The Environmental Protection Agency said Friday it was notifying the states that they cannot block shipments of hazardous waste from the February 3 rail disaster in East Palestine, Ohio.
Some 38 cars on that Norfolk Southern-operated train derailed, sparking a fire and a miles-wide toxic chemical spill.
According to a lawsuit by Ohio’s Attorney General against Norfolk Southern, over one million gallons of hazardous chemicals were released and “adversely affected the health and wellbeing of Ohio residents and contaminated Ohio’s natural resources.”
On February 21 the EPA ordered Norfolk Southern to clean the soil and water that was contaminated by the chemical spill.
The EPA says that to date, Norfolk Southern has excavated nearly half of all the contaminated soil from the railroad tracks and has transported 6.8 million gallons of liquid waste and 5,400 tons of solid waste. The agency estimates it will take another three months to complete the cleanup.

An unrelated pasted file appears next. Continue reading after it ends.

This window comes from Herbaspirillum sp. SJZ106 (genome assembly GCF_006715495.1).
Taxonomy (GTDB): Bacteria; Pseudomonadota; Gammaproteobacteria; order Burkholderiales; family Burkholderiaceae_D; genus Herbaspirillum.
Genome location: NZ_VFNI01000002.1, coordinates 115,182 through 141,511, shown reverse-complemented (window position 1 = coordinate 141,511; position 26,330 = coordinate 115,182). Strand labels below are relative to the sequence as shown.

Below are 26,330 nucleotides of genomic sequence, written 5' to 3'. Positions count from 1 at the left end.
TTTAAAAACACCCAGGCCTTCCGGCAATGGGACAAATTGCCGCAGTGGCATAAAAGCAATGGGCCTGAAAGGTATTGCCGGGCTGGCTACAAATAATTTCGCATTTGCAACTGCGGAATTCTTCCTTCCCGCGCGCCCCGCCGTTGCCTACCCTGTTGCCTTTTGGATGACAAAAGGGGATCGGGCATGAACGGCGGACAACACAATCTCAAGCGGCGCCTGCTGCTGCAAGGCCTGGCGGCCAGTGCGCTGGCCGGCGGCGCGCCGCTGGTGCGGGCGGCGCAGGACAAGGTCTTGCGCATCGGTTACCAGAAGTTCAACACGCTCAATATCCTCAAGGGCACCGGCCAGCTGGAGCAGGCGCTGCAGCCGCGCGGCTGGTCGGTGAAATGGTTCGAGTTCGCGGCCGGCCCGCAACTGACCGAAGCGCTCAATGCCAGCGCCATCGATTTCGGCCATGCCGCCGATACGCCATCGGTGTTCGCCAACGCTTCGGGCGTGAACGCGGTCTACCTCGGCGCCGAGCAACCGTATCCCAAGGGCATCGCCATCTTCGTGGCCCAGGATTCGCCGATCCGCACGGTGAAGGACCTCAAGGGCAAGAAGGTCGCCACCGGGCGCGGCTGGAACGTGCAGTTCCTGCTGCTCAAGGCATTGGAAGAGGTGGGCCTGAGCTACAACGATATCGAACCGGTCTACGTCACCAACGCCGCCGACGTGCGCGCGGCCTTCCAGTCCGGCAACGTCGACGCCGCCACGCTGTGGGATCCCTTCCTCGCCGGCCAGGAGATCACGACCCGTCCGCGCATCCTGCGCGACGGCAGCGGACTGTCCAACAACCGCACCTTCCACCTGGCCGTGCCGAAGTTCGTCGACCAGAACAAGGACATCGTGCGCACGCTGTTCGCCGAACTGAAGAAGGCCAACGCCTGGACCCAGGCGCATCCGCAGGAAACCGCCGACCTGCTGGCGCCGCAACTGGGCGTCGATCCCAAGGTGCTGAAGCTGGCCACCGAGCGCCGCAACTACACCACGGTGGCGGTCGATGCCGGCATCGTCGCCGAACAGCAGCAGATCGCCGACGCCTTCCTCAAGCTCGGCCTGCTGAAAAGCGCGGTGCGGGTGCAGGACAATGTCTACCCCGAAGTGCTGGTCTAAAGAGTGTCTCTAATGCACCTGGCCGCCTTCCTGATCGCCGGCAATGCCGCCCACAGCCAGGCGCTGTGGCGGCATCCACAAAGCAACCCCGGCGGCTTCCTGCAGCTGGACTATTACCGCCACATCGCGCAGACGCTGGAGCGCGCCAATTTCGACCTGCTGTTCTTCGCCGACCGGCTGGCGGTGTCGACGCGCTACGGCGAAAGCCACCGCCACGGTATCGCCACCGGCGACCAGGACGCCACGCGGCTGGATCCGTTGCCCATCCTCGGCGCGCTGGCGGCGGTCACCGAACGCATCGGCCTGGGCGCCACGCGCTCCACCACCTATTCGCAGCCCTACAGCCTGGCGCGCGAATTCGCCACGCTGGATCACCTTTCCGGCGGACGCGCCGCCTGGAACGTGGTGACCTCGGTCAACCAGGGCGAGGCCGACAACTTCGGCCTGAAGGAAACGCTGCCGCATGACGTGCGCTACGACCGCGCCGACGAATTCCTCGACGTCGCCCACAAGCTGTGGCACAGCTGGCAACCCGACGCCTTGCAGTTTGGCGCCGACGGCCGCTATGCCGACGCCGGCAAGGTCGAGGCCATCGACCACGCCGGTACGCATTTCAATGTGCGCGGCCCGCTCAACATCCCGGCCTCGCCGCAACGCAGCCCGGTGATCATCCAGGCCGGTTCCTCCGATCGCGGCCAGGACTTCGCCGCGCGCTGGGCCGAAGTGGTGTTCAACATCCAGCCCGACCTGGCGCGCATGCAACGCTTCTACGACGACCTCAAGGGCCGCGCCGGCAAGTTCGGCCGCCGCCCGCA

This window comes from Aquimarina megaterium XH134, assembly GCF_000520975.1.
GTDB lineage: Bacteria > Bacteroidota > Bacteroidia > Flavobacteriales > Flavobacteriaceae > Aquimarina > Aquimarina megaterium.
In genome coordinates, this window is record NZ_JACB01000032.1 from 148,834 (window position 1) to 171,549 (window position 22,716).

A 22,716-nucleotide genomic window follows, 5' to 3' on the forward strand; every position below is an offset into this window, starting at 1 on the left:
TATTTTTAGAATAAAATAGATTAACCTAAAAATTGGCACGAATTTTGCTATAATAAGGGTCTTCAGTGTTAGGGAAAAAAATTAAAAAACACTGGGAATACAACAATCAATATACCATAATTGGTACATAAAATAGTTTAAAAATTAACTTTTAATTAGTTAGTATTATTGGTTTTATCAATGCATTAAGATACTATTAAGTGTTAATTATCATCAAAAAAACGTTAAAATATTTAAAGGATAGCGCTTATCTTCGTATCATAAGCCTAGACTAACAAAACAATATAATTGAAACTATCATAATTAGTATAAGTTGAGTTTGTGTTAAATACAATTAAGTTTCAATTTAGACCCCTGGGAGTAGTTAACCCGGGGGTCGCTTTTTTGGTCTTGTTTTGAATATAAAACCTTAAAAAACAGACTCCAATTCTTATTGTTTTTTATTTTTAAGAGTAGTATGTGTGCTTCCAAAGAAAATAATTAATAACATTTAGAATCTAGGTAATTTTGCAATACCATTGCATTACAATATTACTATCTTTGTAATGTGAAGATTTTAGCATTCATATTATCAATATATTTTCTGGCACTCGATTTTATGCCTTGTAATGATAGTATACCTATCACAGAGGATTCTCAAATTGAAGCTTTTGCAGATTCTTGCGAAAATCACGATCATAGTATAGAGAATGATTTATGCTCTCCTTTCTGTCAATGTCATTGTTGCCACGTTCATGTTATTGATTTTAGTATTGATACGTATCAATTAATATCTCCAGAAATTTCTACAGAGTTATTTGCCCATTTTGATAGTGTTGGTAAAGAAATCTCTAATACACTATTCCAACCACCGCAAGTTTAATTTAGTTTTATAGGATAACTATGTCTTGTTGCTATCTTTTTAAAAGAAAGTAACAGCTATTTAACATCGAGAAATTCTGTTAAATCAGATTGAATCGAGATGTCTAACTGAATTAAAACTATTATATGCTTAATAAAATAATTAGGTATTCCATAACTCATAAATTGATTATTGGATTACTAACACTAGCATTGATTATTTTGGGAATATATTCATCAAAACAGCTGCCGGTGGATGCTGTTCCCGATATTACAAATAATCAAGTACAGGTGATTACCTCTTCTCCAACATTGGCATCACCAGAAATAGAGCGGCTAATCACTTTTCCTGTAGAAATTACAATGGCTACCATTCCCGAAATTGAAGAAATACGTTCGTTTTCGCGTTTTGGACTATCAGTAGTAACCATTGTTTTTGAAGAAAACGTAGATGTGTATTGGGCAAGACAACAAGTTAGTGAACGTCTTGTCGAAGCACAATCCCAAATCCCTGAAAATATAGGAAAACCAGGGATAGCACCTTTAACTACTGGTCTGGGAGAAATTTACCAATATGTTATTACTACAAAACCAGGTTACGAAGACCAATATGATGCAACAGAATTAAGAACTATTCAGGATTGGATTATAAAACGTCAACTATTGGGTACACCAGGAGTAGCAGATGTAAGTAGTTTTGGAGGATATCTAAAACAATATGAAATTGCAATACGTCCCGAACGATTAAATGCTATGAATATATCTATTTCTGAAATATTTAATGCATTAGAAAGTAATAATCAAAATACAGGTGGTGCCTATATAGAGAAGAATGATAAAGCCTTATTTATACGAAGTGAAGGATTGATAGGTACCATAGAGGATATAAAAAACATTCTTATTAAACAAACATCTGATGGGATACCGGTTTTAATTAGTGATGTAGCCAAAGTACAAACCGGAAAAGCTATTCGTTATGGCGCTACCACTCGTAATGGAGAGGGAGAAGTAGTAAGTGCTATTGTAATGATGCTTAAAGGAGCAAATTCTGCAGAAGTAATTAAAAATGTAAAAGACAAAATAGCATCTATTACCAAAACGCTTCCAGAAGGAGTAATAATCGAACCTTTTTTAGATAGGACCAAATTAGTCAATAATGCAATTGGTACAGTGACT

The EPA’s advisory to other states comes after Oklahoma Governor Kevin Stitt said this week he had blocked a shipment of hazardous waste from the Ohio site to a facility in the state.
On Friday EPA Administrator Michael Regan said that “any attempts to impede interstate shipments of hazardous waste threatens the integrity of the system.” He further said the Oklahoma site has a permit to receive the waste.
Regan added that he would hold Norfolk Southern fully accountable and demanded it seek to enforce its contracts to dispose of contaminated materials from the derailment.
In testimony before the Senate Environment and Public Works Committee last week, Norfolk Southern CEO Alan Shaw said his company is committed to cleaning the site. He’s scheduled to testify before the Senate Commerce Committee next week.